Costa Rica News - While Costa Rica has the lowest number of people living in poverty among other Latin American countries, it still struggles with this issue. It is still and continues to be around the 20% mark. Unfortunately, more poverty also equals more crime.
This isn’t to say that people that are poor are criminals and will commit crimes. If a person is poor, yet still manages to have food, housing, and adequate clothing, they are less likely to commit crime. The more likely criminals are the ones who are desperate because they don’t have enough to survive on.
Many human rights advocates around the world have been arguing the case of governments only controlling the criminal behavior by throwing thieves into jail cells, while not tackling the problem of poverty which is the catalyst to the symptom of thievery and criminal activity. There is more money spent afterwards of punishing those individuals rather than putting money toward the initial disease of poverty.
A lack of education is also linked with poverty and can also be an indirect cause of crime. As it leads to under-education it may make the choice of a criminal lifestyle more likely.
This graph shows the proportion of US inmates that is illiterate, compared to total US illiteracy:
In 1869, Costa Rica became one of the first countries in the world to make education both free and obligatory. However, according to the definition of literacy that is used as a standard which is: ‘The percentage of people over the age of 15 that can read and write’, Costa Rica is ranking in the 96 percentile. Perhaps in Costa Rica it isn’t the lack of literacy that is causing people to turn to crime, perhaps it truly is a lack of education in the country; students not able to learn about what they can actually strive for in a career, or job. Another huge issue that was written about before is the high level of teenage pregnancy. While this may not be a direct cause of the criminal element, it certainly doesn’t contribute to having a lot of options and choices for a young, single, struggling mother.
According to the Overseas Security Advisory Council (OSAC), Petty theft continues to be the biggest threat in Costa Rica. Pick-pocketing, muggings, purse snatchings, and theft are common occurrences and seem to be the biggest issues confronting tourists. Specifically speaking, the U.S. Embassy has seen an increase in the amount of passport thefts; in 2012, there were nearly 700 U.S. passports stolen. Costa Rica ranks among the top three countries in the world in U.S. passport thefts. Credit card theft and fraud is also on the rise with a reported 916 victims in 2012.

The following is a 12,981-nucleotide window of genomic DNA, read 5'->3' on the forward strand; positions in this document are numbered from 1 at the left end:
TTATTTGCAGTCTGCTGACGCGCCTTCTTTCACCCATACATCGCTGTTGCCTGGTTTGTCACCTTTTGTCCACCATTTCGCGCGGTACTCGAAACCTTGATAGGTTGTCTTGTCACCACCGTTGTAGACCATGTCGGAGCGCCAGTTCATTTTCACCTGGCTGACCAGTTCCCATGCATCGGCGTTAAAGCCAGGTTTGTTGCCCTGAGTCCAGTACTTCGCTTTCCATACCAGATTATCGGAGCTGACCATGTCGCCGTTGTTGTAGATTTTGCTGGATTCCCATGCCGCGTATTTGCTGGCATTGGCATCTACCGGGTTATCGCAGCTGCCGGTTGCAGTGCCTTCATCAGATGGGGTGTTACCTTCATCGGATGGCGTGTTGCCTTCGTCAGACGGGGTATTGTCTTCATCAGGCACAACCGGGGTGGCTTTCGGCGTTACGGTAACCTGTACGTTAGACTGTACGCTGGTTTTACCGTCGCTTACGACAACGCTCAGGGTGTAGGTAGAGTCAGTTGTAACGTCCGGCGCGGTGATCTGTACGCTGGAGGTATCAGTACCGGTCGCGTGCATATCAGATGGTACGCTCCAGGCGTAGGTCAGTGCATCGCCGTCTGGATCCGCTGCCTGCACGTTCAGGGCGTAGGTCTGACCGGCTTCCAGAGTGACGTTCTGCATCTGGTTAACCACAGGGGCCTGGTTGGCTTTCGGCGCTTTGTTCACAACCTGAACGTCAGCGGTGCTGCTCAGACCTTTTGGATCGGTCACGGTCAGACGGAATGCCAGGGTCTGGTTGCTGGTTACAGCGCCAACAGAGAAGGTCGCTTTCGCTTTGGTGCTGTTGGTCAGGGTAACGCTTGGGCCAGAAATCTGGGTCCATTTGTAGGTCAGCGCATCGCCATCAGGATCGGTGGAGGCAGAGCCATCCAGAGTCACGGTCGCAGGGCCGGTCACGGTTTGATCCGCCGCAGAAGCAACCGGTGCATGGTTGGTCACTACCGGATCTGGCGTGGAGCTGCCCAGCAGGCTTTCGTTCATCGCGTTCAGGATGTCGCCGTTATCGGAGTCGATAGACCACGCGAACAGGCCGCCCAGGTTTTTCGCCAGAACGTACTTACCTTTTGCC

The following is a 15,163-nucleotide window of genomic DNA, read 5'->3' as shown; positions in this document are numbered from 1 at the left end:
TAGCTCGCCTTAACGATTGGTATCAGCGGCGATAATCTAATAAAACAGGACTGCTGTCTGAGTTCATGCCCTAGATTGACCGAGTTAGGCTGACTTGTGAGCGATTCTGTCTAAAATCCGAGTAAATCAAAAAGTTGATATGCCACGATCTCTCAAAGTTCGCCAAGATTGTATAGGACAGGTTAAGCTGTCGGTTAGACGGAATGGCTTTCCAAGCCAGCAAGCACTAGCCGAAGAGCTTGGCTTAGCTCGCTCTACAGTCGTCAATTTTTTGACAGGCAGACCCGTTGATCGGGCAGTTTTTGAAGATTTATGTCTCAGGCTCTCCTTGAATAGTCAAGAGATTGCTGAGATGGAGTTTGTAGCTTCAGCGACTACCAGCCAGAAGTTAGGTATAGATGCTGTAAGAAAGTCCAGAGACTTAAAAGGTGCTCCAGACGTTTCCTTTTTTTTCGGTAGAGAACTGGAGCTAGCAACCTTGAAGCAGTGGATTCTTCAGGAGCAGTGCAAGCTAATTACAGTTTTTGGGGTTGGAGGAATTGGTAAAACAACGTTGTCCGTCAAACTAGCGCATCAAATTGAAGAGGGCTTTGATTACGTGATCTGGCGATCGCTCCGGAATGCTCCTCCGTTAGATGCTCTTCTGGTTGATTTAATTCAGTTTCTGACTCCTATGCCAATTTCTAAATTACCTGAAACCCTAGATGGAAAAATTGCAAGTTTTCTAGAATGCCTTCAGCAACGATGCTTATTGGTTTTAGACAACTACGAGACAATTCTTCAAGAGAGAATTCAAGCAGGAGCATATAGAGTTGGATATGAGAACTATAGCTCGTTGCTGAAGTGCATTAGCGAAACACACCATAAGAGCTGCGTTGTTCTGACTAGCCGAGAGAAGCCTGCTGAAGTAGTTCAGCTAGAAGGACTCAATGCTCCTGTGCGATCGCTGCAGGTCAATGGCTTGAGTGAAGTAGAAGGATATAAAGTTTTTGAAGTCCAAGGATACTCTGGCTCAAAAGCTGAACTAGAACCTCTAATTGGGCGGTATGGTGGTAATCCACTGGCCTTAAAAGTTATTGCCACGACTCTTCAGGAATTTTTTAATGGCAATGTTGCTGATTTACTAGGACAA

Of the individuals who reported being victims of credit card theft/fraud, 22 were U.S. citizens. Violent crimes like murders, robberies, and sexual assaults also have been committed against Americans. Since January 2011, at least 12 U.S. citizens have been murdered. Costa Rica’s Organismo de Investigacion Judicial (OIJ) reported 394 homicides in 2012; two were listed as U.S. citizens. Nine U.S. citizens have reported that they were sexually assaulted in 2012. The criminal threat for San Jose is rated “High” by the U.S. Department of State. Violent crime is of significant concern to the local security services. However, in 2012, there was a marked decrease in the number of homicides committed. In 2012, there were 394 murders committed, down from the 2011 total of 459.
Last year a US$200 million loan aimed at strengthening the scientific, technological and academic capacities of the four public universities that comprise Costa Rica’s National Council of Rectors (CONARE), was approved by the World Bank Board of Directors. Almost 100,000 young Costa Ricans will benefit from innovative and better university education, as a result of a “Improving Higher Education in Costa Rica” Project to help universities invest in infrastructure, equipment and human resources, accommodate more undergraduate and graduate students, increase the number of accredited university degrees and strengthen their innovation, scientific and technological development programs.
There are four higher educational institutions that will benefit: The University of Costa Rica (UCR), the State Distance Education University (UNED), the Costa Rican Technological Institute (ITCR) and the National University (UNA). Last year these universities enrolled 47 percent of Costa Rica’s university population. This plan benefits 95,000 students per year, 62 percent of which are women.
As the years ebb on, with these changes in place in the country, perhaps there will be a sharp decrease in poverty percentages, and a sharp decrease in crime when we are finally focused on the disease, not just the symptoms.
By Stacey Dunahay